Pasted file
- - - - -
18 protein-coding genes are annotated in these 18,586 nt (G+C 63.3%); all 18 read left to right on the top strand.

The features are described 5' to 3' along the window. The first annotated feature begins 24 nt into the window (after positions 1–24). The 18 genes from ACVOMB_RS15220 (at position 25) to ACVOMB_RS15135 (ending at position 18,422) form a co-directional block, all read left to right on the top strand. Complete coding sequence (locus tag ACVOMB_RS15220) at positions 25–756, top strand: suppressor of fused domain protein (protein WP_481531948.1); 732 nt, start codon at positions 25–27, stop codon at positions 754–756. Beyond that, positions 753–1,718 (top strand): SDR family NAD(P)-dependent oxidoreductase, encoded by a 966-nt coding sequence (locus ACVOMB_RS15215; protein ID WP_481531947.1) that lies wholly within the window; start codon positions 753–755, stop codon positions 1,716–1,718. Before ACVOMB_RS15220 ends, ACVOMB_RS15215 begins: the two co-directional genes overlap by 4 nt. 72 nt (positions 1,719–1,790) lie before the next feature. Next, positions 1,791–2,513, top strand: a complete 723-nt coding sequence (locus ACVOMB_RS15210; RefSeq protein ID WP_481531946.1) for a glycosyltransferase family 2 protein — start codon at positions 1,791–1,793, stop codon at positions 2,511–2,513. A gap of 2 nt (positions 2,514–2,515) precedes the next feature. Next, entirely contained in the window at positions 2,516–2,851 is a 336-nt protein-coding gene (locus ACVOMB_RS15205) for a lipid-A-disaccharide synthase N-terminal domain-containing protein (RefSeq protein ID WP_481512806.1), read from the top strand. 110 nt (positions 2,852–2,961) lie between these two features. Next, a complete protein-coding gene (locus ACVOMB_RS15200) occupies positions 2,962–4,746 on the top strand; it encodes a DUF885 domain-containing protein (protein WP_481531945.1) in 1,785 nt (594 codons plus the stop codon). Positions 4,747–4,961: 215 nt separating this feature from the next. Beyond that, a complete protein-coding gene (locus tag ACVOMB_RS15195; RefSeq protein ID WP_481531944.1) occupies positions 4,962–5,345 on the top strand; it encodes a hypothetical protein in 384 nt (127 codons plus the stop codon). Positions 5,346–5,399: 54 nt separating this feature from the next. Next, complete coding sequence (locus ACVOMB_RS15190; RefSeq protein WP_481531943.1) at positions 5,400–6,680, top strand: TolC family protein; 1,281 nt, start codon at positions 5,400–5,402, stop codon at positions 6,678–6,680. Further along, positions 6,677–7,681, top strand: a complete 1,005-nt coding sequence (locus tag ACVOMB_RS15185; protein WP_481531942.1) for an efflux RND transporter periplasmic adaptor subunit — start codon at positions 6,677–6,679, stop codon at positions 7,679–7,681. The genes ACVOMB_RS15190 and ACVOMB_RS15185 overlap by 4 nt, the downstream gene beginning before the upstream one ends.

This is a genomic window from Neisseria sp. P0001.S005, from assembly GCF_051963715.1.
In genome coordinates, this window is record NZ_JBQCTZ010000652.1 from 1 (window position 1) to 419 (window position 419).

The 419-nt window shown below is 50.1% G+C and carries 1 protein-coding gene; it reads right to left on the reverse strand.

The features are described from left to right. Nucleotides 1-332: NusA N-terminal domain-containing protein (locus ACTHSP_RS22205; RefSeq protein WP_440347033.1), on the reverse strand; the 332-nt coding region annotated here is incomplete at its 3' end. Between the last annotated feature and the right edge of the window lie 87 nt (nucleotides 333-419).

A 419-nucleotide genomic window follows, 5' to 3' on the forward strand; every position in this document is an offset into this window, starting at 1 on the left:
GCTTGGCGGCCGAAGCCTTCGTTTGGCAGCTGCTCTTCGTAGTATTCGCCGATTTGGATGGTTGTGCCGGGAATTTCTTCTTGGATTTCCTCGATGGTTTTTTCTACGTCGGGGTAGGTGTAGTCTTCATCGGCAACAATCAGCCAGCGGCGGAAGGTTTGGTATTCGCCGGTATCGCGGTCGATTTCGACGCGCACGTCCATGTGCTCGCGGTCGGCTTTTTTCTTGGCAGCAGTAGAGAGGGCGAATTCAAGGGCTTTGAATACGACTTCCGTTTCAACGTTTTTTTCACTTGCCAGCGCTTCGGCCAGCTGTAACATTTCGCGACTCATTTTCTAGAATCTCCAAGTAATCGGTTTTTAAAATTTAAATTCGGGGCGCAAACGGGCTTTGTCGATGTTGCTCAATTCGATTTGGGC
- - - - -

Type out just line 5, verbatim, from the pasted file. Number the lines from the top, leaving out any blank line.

The 419-nt window shown below is 50.1% G+C and carries 1 protein-coding gene; it reads right to left on the reverse strand.